11/08/2012, 00.00
CHINA
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Hu Jintao's 90-minute 'swan song'

by Wang Zhicheng
The outgoing president slams corruption, which could "cause the collapse of the party". The law must be equal for everyone irrespective of social status or condition. Hu reiterates the importance of "scientific development" for balanced social and economic development. China is set to modernise its armed forces and become a maritime power to protect its borders. The Communist party is both doctor and patient.

Beijing (AsiaNews) - In a 90-minute speech, outgoing Chinese President Hu Jintao opened the 18th Congress the Communist Party of China, which will see a change in leadership, with a fifth generation of leaders replace the fourth one. Hu Jintao and Prime Minister Wen Jiabao are set in fact to resign in favour of Xi Jinping and Li Keqiang, who have been groomed for years to head the fifth generation.

In his farewell address as president and party general secretary, Hu Jintao spoke about everything. On several occasions, he did however stress the problem of corruption among party members, something, he warned, that might "cause the collapse of the party" if left unchecked. For this reason, he urged party members to exert greater discipline on their families and staff and prevent graft and kickbacks.

In view of a long period of infighting in the party and the expulsion of Bo Xilai, Hu called on his fellow Communist to achieve political unity, slamming the rival faction, the 'princelings' or  children of high-ranking party officials who benefitted from family connections. He told the congress that party members must rise through the ranks "on merit, without regard to their origins".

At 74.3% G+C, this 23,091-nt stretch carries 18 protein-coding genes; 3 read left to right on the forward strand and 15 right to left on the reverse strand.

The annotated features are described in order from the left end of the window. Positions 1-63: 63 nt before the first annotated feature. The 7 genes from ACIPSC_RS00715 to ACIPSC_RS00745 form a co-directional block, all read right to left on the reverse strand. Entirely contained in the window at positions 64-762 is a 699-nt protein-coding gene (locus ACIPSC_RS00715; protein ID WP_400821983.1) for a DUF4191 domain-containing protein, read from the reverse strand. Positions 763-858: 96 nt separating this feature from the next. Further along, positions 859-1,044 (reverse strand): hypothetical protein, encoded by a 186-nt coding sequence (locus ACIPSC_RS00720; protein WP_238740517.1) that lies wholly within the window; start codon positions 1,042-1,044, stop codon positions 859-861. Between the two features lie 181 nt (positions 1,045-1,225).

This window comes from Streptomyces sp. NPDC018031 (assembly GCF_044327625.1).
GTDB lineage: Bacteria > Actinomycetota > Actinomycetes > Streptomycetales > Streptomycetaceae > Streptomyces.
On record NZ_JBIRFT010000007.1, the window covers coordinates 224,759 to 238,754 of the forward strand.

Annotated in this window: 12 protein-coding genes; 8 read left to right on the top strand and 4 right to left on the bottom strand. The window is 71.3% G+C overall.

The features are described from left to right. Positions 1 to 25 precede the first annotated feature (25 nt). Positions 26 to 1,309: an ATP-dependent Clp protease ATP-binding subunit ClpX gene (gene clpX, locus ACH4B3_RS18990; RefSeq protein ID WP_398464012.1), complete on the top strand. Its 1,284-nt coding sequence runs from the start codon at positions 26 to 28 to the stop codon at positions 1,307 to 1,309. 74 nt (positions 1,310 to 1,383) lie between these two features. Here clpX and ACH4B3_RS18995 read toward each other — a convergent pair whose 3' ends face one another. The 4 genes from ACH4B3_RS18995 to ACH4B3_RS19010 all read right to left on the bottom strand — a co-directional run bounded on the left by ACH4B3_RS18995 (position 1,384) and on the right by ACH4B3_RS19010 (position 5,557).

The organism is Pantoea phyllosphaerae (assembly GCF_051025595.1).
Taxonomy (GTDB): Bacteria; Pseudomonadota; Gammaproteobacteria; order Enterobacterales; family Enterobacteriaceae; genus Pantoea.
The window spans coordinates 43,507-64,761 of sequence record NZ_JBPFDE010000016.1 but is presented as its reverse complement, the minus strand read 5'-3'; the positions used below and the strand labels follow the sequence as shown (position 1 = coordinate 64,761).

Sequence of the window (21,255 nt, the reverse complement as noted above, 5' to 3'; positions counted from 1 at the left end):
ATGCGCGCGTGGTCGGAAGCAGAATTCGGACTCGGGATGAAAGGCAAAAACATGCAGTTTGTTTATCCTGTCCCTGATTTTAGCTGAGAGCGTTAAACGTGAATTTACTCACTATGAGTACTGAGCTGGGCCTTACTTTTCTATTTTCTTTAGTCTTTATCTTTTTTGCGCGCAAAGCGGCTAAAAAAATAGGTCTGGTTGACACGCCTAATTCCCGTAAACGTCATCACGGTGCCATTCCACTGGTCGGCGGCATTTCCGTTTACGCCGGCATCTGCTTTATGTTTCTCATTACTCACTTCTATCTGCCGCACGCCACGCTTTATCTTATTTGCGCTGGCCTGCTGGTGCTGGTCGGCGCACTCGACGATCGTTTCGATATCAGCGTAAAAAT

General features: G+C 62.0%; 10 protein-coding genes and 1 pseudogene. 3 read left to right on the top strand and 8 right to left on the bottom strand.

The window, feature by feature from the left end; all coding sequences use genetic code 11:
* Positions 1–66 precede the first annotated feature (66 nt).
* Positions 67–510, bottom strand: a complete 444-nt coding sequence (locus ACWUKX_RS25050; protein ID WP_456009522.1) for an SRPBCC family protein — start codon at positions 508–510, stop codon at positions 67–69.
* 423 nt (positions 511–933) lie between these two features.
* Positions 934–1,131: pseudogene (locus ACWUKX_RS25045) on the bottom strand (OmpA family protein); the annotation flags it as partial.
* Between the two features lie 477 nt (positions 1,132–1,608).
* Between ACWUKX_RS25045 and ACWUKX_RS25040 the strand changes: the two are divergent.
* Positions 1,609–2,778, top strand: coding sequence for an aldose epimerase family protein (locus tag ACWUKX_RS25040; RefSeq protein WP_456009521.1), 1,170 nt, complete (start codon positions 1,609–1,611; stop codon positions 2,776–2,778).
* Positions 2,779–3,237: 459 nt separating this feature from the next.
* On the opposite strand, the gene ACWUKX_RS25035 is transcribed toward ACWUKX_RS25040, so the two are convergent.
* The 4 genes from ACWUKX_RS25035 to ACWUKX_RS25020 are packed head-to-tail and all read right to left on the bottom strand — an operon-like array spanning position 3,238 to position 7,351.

Speaking about corruption, China's foremost problem according to public opinion polls, Hu said that anyone who broke the law should be brought to justice, "whoever they are and whatever power or official positions they have."

In his 'swan song,' the president reiterated the issues he had pursued during his ten years in power, especially the idea of "scientific development ," which aims to balance break-neck economic growth with grassroots social welfare, environmental protection, a reduction in the urban-rural gap and some political reforms. Nevertheless, this excludes a "Western political system". Instead, Hu emphasised, as has been done for more than 30 years, "socialism with Chinese characteristics".

The country, he added, will move to a new model of development based on domestic demand now that international markets are in crisis and Chinese exports less in demand.

Although an advocate of peaceful development, he insisted China must pursue the modernisation of its armed forces to "safeguard" its maritime rights and become a maritime power.

Hu and his prime minister Wen Jiabao had already addressed many of the topics the president mentioned in his speech, without any tangible result. Pollution in fact remains a huge problem; the gap between rich and poor has widened considerably and corruption has become endemic.

For some analysts, the inherent problem is that the party sets targets and implements them without any external oversight or criticism.

In a curt statement, Zhang Lifan, a historian formerly with the Chinese Academy of Social Sciences, said that party leaders "could punish their men, such as Bo" Xilai, but they "don't want any supervision from outside of the party," thus concurrently playing the roles of doctor and patient.

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